It is interesting to note that what we today define as “holy” is absolutely not as the Hebrews defined it. The Hebrew word of holy is kaddosh, which does not mean a state of moral perfection nor has anything to do with morality. It means “otherness”, not natural, but supernatural, not of this world, but alien.
It is only the echoes of this deity's actions that we can perceive. If the natural universe were a pond and God places his foot into the waters, we could not possibly see or even comprehend his foot but only the ripples of water that emanate from it. These ripples are in fact a personification of the Shekinah.
If God “steps” into our natural universe from its external, supernatural (holy - kaddosh) state, we could only see the ripples of its steps in the pond. This is the only aspect of God we can perceive. This is God's echo or ripple or emanation. This aspect of God is very much dependent on our Created Universe or it would not – could not – exist without our universe.
Certain Rabbis spoke about the Spirit of God brooding over creation and they compared it to a rider of a horse. While the rider is on the horse the rider depends on the horse but the rider is never the less superior to it and has control over it. The term Shekinah comes from the Hebrew word shakan that means to pitch one's tent. The Shekinah was not a conceived, separate divine being, but the presence of God in our world – a Personified State of God. This was the Jewish rabbinical concept of the Shekinah. Only within a time-flowing, organized universe does God become Personified. (Personhood – cognitive and conscious even). The act of the universe/world transforming from Chaos into Order 'allows' God to Personify. When God Personifies the more Order ensues.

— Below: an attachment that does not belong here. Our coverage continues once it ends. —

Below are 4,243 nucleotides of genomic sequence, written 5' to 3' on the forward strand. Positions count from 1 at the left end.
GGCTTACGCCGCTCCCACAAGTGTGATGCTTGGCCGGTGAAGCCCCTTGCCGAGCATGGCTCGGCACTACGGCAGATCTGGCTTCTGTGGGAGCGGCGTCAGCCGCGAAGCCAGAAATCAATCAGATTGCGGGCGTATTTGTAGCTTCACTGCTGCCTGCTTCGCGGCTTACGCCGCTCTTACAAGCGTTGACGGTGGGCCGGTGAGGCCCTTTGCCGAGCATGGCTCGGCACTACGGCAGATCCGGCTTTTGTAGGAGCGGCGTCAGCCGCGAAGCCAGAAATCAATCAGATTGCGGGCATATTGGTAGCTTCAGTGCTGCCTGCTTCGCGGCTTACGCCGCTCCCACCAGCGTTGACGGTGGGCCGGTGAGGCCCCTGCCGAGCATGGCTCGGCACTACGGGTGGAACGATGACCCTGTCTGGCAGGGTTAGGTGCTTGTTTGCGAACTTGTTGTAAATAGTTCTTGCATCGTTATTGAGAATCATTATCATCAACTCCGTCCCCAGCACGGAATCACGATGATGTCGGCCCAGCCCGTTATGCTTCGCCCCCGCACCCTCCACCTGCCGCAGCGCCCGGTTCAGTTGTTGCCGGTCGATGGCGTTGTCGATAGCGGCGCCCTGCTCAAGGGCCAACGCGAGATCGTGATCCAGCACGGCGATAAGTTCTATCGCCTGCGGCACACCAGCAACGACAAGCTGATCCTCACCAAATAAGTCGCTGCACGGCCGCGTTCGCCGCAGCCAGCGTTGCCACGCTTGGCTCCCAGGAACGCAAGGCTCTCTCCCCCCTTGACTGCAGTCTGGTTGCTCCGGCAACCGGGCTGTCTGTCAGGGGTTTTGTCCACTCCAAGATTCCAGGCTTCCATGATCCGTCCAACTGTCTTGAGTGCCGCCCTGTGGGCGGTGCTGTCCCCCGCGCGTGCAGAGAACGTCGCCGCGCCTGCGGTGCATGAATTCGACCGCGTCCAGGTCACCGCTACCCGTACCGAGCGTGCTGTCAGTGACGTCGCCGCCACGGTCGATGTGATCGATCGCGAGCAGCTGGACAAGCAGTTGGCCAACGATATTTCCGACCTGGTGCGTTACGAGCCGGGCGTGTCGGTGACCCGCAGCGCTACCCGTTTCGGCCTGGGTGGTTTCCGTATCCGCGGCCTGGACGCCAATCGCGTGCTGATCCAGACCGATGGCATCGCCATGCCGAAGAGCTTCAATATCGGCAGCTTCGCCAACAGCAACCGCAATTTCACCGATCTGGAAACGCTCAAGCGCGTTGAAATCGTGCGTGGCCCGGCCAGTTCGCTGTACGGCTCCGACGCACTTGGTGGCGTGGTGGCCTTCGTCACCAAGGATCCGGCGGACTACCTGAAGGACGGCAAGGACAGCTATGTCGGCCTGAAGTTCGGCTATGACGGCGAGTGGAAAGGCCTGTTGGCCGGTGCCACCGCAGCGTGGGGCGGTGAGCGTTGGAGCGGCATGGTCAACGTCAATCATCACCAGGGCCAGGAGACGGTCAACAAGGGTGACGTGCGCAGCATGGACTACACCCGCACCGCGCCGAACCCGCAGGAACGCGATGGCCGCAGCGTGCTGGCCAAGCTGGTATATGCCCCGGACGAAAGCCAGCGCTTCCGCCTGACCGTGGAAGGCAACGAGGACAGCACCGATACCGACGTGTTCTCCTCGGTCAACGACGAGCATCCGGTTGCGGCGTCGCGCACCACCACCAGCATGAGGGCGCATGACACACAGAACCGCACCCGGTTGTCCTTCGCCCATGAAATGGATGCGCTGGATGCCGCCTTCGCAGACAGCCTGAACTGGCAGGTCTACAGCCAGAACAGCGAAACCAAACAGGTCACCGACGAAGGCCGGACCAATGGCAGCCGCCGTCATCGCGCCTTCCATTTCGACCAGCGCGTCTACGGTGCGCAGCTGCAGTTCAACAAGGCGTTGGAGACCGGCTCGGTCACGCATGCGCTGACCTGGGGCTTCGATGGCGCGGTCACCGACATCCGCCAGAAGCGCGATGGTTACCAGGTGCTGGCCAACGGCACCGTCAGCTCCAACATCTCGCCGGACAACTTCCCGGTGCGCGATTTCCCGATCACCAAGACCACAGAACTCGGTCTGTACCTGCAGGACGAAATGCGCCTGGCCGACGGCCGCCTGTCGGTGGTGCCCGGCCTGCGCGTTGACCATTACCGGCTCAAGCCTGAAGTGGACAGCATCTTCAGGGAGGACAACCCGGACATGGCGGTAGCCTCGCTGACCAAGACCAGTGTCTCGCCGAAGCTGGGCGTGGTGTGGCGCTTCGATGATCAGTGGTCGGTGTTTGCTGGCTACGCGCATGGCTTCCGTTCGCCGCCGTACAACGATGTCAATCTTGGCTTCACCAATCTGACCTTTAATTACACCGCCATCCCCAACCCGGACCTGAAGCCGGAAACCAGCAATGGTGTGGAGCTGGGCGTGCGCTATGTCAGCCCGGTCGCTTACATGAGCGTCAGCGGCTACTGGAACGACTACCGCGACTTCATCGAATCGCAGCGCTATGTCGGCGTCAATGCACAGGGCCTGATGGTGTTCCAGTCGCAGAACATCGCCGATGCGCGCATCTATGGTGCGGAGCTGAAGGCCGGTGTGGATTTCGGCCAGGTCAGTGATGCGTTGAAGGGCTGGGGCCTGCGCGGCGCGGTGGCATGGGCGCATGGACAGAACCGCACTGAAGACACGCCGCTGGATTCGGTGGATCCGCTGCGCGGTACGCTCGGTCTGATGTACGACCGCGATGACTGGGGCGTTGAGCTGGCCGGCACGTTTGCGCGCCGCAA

While the Shekinah – Sophia, Holy Spirit, the ripple - is God's personification within our world, the question remains, what is that aspect of God – the alien (kaddosh), unknowable, incomprehensible and supernatural aspect that exists 'outside'? What is this Highest State of God?
To this, I look to Hinduism.
“The ground of all being, whether material or spiritual, whether in the form of men, beasts, or gods, heaven, earth, or hell., is an all-inclusive, unitary reality, beyond sense-apprehension, ultimate in substance, infinite in essence, and self-sufficient, it is the only really existent entity. This reality is most commonly called Brahma. No precise definitions are attempted.
“...regularly refer to Brahman as a neuter something, with out motion or feeling, the impersonal matrix from which the universe has issued and to which it will in time return. This it, this One Thing, is the substantial substratum of everything.” John B. Noss,“Man's Religions”, Revised Edition, The Macmillan Company 1956, pg. 129-130Most traditional concepts of God, especially monotheistic ones, hold five attributes to God. Omnipotence, Omniscience, Omnipresence. Omnibenevolence, and Personhood.
This 'Highest State' of God is significantly more like the Hindu concept of Brahman; akin to the Taoists Eternal Tao – impersonal. Not a being or an entity. It most definitely is a step aware from an anthropomorphic concept of God.
“Tao can be talked about, but not the Eternal Tao. Names can be named, but not the Eternal Name.” Tao Teh Ching, verse 1Like negative theology, God's nature is so absolutely different from our existence that it is utterly incomprehensible. “God” is by nature one which language cannot describe.
As the Hindu concept of Brahman holds, it is the substantial substratum of everything. A total summation. A gestalt, similar to the Gnostic's Pleroma, or fullness.
It does not meet all five traditional standards.
It cannot be all-knowing because It is not conscious or cognate. It lacks Personhood. It is impersonal. It cannot be said to be omnipotent simply because it does not consciously choose to do anything.
It is debatable whether It would be omnibenevolent or not. You don't need a mind or consciousness to feel. We could even debate whether being omnibenevolent requires feeling love, but rather being Love itself.
The only criterion this Highest State would clearly maintain is omnipresence.
In the opening lines of the bible (Genesis 1:2) we find the Spirit of God (Holy Spirit, Sophia – God personified) hovering or brooding over “the filaments” or “the waters”. It is uncertain and unclear what “the filaments” or “the waters” are, but one thing is clear. There is no mention of the Spirit of God creating them. They are preexistent (probably eternally co-existent) and the building blocks of everything and anything, spiritual or material. Even from a biblical perspective we find an evasive Tao-like Brahman something.
Continued on "Most Highest God" Part III: Personified State